When the spread of Covid-19 was on the verge of hurting the Indian economy in early 2020, the central bank quickly moved to protect the country’s banking system. The Reserve Bank of India (RBI) provided relief to banks as well as borrowers by offering the option of halting loan repayments for six months (March-August). It slashed the repo rate to a record low, and opened up a special credit line for banks to encourage them to lend more. It also allowed lenders to restructure some loans.
All these steps gave much-needed temporary respite to India’s banking system. While the moratorium on loan repayments protected them against the shock of rising bad loans, the availability of cheap credit flushed the banking system with liquidity.
But these moves have merely kicked the can down the road, and the moment of reckoning could arrive in 2021. The RBI, in its latest report (pdf), warned that “as policy support is rolled back, the impact of the Covid-19 pandemic may dent the health of the banks.” With 40% of overall outstanding loans in the financial system under moratorium till August, the central bank said that “data on gross non-performing assets (GNPA) of banks are yet to reflect the stress.”
It basically means that the money that some borrowers were unable to repay, but were protected by the moratorium, would have to be recognized as bad loans.
Further aggravating the bad loans issue is an impending order from India’s supreme court. It asked banks, temporarily, not to declare defaulters as non-performing assets (NPAs). “Asset quality is a significant concern for banks this year,” observes Karan Gupta of India Ratings. “The restructuring of loans and the SC order will have a huge impact on how the bad loans scenario pans out in 2021.”
According to credit ratings agency S&P Global, Indian banks’ NPA to loan book ratio (the amount of bad loans as a percentage of outstanding loans) is expected to shoot up to 10-11% by March 2021 from 7.6% in September 2020. “Forbearance is masking asset problems arising from Covid-19,” says Deepali V Seth Chhabria, a banking analyst at S&P Global. “With loan repayment moratoriums having ended, we expect to see a jump in NPAs.” There would have been more bad loans till now if there hadn’t been a supreme court order or central bank moratorium, she adds.
But even before Covid-19 dented borrowers’ ability to pay, Indian banks were reeling from a spate of corporate defaults over the last five years. To mitigate the effect of rising NPAs, the banks went on a lending spree. “The banking way of handling NPAs is typically by increasing lending. As the book size increases, the older NPAs become smaller in terms of percentage of book value and can be written-off,” explains Dr Vidhu Shekhar, assistant professor of finance at Bhavan’s SP Jain Institute of Management and Research in Mumbai.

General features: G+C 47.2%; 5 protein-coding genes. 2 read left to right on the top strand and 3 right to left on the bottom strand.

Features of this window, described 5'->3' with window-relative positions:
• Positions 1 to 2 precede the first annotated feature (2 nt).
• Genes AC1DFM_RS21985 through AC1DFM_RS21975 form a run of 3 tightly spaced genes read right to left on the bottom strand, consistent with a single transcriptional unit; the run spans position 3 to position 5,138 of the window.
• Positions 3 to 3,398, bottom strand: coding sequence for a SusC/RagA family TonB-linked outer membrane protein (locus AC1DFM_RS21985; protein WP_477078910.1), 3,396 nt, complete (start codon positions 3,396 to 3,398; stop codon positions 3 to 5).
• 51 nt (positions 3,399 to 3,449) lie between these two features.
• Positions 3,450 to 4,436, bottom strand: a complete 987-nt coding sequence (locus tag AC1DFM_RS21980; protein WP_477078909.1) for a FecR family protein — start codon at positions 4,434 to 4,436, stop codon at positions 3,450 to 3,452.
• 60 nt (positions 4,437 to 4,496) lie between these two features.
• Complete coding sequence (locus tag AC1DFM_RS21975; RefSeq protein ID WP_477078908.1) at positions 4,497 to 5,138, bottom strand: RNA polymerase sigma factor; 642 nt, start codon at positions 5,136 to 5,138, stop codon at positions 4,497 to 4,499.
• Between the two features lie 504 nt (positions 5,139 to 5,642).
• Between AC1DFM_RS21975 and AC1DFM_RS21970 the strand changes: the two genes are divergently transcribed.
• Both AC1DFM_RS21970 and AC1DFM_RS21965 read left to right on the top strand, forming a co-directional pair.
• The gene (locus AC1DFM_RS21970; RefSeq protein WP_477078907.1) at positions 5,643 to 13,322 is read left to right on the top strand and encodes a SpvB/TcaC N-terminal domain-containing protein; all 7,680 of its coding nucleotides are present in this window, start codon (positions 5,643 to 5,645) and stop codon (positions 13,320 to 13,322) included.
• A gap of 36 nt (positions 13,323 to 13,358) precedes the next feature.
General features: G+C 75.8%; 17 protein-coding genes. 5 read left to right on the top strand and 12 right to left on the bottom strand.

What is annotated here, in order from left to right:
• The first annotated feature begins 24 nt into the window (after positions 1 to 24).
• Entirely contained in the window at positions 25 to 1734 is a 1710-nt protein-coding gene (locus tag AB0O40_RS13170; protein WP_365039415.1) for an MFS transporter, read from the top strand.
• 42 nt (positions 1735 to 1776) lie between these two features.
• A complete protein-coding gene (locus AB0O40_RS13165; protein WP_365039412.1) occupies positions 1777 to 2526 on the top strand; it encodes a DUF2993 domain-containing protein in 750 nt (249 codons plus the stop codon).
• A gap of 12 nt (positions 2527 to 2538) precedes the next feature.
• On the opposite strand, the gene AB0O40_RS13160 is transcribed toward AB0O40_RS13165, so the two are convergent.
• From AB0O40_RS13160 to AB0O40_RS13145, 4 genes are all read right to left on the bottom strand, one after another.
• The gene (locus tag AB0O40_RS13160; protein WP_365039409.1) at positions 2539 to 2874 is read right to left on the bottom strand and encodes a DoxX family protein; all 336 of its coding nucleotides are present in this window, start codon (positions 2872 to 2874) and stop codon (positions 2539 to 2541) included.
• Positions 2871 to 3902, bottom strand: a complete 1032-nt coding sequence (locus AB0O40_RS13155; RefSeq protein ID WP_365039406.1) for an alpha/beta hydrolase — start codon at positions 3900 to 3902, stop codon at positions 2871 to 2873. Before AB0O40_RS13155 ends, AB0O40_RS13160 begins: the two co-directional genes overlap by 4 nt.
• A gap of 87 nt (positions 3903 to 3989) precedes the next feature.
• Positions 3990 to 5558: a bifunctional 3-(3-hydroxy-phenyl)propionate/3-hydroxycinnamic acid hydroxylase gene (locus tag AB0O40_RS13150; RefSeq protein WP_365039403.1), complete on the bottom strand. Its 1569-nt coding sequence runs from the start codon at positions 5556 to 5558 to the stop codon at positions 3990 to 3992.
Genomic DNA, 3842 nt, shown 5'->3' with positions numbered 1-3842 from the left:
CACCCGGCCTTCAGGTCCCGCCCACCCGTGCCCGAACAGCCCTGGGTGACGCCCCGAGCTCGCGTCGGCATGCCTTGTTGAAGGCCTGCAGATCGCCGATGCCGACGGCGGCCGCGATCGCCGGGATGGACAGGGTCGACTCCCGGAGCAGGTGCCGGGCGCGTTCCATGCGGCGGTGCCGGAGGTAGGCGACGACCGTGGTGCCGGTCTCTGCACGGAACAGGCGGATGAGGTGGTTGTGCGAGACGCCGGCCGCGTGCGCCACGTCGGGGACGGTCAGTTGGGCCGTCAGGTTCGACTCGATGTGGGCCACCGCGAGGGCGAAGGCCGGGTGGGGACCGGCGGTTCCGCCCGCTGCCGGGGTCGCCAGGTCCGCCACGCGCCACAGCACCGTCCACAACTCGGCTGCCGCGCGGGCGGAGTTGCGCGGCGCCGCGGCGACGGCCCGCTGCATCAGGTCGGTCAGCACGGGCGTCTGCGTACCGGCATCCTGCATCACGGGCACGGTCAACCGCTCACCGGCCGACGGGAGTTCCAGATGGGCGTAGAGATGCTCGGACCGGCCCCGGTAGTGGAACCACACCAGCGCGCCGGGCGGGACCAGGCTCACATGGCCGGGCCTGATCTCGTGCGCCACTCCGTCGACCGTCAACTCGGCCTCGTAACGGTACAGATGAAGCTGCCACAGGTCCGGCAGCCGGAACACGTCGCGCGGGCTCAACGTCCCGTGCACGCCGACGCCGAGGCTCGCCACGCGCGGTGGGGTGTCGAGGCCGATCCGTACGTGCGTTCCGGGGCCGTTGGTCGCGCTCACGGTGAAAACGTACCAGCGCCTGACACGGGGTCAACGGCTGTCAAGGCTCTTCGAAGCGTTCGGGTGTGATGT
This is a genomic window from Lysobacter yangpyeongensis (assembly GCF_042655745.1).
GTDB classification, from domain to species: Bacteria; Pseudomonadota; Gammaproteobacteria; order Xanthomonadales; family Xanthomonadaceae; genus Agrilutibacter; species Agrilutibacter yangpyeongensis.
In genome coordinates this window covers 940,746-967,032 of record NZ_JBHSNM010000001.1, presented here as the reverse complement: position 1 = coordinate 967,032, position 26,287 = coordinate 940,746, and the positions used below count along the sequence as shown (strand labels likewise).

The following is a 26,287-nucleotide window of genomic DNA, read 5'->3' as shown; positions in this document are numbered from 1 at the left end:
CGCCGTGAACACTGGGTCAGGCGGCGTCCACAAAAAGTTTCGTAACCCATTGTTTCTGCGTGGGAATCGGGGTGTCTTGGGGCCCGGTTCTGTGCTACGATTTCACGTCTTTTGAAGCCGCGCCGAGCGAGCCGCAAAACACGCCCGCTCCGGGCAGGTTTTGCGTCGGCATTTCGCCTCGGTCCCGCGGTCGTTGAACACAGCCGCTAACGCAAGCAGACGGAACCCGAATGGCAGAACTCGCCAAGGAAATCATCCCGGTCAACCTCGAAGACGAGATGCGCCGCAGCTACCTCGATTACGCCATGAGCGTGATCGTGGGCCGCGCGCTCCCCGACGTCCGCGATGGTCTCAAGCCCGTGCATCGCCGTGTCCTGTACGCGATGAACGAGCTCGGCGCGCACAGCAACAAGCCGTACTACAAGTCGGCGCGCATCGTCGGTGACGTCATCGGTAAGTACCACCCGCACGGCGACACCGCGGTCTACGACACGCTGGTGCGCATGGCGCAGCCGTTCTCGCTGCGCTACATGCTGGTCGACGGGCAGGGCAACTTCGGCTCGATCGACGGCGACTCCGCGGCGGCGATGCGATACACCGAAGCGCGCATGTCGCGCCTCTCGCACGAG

Attempting a similar strategy this time around could backfire in the current weak economic environment. Also, the demand for credit is weak because the lockdown severely dented companies’ top lines as well as individual household incomes.
Experts believe that the effects of the Covid-19-led slowdown are still visible and hence, lenders need to be cautious of expanding their loan books too quickly in the current economic environment.
The challenge facing banks is not merely to stop the surge of NPAs, but also to be cautious while doling out loans in 2021. “One must remember that Covid-19 still remains an uncertain threat so the key challenge for banks would be to grow prudently. How banks handle Covid-19 will be key to addressing the issue of bad loans,” says Rajiv Mehta, lead analyst (institutional equities) at Mumbai-based brokerage firm Yes Securities.
In absence of demand from corporates, retail banking products like credit cards, personal and home loans were driving India’s credit growth over the last three years. But these categories, which were especially valuable to fast-growing private banks, are also witnessing subdued demand now. Retail and services loan growth has sharply fallen from the highs of 30% in March 2019, the RBI report states.
With the banking system staring at the double whammy of weak credit growth and rising NPAs, smaller lenders are bracing for the worst. Last year was extremely tough for small banks in India, with a couple—Lakshmi Vilas Bank and CKP Co-operative Bank—even going bust. Defaults and a weak economic environment have clearly shaken confidence in smaller institutions.
With the specter of insolvencies looming at the start of pandemic-led lockdown, there was a flight of deposits from small banks to bigger ones. And the situation might not improve for these small lenders anytime soon.
“The smaller the bank size, the greater the possibility that even a small chunk of big accounts turning bad can take it down,” Shekhar says. “This will also mean that the smaller banks will be extra cautious in making new loans, and thereby will have slow book growth.”
So, while the small lenders face an uphill task, even the bigger ones will face fire in what seems to be yet another difficult year for India’s beleaguered banking sector.